MARSIPAN: Management of really sick patients with anorexia nervosa (2nd Ed)

Royal College of Psychiatrists, October 2014

This report aims to clarify the situation and provides recommendations and unambiguous guidelines on the management of patients with severe anorexia nervosa in a number of settings, in order to help reduce the number of avoidable deaths of patients with severe anorexia nervosa. It provides:

  • Advice on physical assessment.
  • Advice to the primary care team and criteria for admission to both medical units and specialist eating disorder units as well as non-specialist psychiatric units, and criteria for transfer between those services.
  • Advice on the required members of the in-patient medical team.
  • Medical, nutritional and psychiatric management of patients with severe anorexia nervosa in medical units, including the appropriate use of mental health legislation.
  • Advice for commissioners on required services for this group of very ill patients.

This is a joint report from the Royal College of Psychiatrists, the Royal College of Physicians (London) and the Royal College of Pathologists.

Click here to download the full report.

Experiences of person-centred care – patients’ perceptions: qualitative study

BMC Nursing, 8 October 2014

Patient care models have been implemented and documented worldwide. Many studies have focused on features that hinder and facilitate the shift to such models, including the implementation process, staff involvement, resistance to new models and cultural dimensions. However, few studies have identified the potential effects of such new care models from a patient perspective. The aim of the present study was to investigate whether patients did in fact perceive the intentions of partnership in the new care model 1 year after its implementation.

Click here to view the full text article.

Improving the delivery of adult diabetes care through integration

Diabetes UK, October 2014

The Diabetes UK report ‘Improving the delivery of adult diabetes care through integration’, published in October 2014, explains how diabetes care can be improved to achieve better outcomes for people with diabetes. The challenge for commissioners and healthcare providers locally is to make the system work to support that.

Click here for further information and to download the full report.

The NHS Five Year Forward View

NHS England, 23 October 2014

NHS England have published their Five Year Forward View today setting out a vision for the future of the NHS.  It has been developed by partner organisations which deliver and oversee health and care services in England together with patient groups, clinicians and independent experts to create a view of how the health service needs to change over the next five years if it is to close the gaps in the health of the population, quality of care and funding.   The Five Year Forward View outlines why change is needed, what the change might look like and how it can be delivered.  It calls on NHS leaders and staff, patients and the public to all play their part and defines the framework for further detailed planning about how the NHS needs to evolve over the next five years.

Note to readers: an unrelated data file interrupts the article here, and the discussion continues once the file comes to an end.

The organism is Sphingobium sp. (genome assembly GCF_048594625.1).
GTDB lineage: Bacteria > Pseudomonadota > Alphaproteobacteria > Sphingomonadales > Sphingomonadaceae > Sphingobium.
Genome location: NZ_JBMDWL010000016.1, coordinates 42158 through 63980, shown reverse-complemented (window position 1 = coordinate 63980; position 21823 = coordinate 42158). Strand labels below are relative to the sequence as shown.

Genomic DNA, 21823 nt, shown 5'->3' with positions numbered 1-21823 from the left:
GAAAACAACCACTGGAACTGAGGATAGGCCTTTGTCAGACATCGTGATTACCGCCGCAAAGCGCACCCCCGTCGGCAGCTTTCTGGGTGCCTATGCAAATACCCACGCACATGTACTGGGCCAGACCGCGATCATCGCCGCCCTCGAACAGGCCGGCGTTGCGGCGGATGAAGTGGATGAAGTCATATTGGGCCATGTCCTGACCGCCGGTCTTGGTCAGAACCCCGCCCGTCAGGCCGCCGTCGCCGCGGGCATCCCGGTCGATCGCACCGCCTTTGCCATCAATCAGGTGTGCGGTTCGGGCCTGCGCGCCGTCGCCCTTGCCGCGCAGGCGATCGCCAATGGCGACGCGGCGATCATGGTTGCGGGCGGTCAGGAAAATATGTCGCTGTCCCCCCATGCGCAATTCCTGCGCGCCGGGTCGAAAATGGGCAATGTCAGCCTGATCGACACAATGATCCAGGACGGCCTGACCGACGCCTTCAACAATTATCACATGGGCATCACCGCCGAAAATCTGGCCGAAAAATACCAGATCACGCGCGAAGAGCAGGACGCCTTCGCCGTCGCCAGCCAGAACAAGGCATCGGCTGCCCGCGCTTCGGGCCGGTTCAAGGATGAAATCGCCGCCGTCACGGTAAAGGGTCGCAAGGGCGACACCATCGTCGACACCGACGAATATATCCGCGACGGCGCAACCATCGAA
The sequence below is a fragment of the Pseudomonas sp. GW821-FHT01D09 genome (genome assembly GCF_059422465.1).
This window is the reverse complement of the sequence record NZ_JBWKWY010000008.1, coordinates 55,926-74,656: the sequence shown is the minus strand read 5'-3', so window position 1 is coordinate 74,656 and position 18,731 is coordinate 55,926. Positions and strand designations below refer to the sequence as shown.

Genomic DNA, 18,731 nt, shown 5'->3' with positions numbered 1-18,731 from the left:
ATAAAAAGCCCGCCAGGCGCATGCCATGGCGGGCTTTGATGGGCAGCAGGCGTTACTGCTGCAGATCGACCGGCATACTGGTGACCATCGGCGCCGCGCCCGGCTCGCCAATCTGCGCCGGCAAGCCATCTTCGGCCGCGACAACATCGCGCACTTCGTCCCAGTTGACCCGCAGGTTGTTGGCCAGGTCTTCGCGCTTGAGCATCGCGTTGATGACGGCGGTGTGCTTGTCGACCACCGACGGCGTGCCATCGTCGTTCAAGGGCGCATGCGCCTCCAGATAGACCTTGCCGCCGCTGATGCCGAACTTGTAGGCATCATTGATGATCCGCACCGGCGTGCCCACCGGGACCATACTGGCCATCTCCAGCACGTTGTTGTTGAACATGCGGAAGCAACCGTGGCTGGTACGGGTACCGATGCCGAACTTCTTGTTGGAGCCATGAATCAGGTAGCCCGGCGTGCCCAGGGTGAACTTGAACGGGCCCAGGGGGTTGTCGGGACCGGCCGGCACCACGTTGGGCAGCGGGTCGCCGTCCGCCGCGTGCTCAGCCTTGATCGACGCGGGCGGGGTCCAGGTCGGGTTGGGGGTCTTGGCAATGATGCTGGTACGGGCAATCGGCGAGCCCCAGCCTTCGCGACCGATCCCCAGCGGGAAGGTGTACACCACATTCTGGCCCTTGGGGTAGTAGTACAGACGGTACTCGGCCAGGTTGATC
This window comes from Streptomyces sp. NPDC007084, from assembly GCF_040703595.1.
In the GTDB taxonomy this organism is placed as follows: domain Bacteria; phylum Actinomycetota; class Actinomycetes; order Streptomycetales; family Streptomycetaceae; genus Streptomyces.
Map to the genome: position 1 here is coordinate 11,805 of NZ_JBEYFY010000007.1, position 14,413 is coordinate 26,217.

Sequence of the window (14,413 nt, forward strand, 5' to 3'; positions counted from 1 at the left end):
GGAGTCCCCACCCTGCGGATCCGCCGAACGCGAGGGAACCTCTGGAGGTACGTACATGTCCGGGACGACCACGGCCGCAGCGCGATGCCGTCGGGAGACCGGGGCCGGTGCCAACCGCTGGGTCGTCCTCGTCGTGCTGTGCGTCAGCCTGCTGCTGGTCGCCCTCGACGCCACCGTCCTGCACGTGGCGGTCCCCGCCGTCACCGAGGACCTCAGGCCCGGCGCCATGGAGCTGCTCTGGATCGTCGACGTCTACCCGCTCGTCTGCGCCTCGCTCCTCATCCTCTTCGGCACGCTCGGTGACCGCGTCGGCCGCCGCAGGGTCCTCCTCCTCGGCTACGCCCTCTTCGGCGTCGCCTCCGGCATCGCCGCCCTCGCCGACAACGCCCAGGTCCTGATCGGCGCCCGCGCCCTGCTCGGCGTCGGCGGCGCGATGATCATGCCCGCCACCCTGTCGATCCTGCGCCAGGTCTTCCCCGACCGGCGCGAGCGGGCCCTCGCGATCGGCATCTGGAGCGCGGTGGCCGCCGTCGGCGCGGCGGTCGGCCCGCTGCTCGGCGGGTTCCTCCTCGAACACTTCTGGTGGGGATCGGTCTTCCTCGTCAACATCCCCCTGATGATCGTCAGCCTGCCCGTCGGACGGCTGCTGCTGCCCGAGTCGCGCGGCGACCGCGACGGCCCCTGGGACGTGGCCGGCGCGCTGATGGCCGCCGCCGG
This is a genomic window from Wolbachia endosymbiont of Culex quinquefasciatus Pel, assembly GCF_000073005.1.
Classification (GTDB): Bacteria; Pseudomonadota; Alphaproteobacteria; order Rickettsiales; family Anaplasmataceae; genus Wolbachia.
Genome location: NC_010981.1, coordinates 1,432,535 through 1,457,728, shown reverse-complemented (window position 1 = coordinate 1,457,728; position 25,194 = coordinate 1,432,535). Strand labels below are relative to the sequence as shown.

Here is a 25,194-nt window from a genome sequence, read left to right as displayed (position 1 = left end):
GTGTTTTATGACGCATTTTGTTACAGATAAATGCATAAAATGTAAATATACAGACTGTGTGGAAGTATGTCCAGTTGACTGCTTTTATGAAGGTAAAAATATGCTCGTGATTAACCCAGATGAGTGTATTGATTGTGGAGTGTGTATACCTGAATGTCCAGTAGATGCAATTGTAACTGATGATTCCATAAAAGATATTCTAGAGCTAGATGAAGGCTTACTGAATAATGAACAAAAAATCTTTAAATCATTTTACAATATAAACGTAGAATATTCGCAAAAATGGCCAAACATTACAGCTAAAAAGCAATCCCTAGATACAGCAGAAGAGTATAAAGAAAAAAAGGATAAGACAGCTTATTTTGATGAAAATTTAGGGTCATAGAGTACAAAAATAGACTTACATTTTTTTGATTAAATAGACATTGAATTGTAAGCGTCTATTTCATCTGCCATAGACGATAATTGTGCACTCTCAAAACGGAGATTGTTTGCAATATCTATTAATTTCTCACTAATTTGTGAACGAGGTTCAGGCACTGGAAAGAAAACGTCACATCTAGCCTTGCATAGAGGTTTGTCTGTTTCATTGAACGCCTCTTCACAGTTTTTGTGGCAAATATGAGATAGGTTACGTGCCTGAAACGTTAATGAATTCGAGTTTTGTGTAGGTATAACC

Click here for further information and to download the report.


Careless Eating Costs Lives

2020health, 12 October 2014

A new report released by 2020health calls for a cross-sector 5-10 year strategy to tackle the obesity crisis, covering both education and regulation.  The report, ‘Careless eating costs lives’, grasps the extent of the obesity explosion and sets out the essential responses to halting progression and reversing the drastic effects of overweight on individual health, employment, social care and the wider economy.

Click here for further information and to download the full report.


Why are we failing young patients with ADHD?

BMJ, 17 October 2014

Many clinicians will have spent time with a child or adult with a diagnosis of attention deficit hyperactivity disorder (ADHD) and wondered if they were just attention seeking, naughty, or badly parented. Some may have been all three. But it is clear that a definitive diagnosis, early intervention with evidence based treatments, and continued support through important stages of life can hugely improve the quality of life, academic performance, and economic prospects of someone with ADHD.

Click here to view the full text article.  You will need to login with your Athens password to view this article.

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‘Too many’ mentally ill end up in cells not hospital

BBC News, 22 October 2014

Too many people in the middle of a mental health crisis end up locked in police cells after being turned away from hospitals, says a report.

People are being turned away because of full wards, staff shortages or because they are too young or too drunk, said the Care Quality Commission (CQC)…

Click here to view the full story.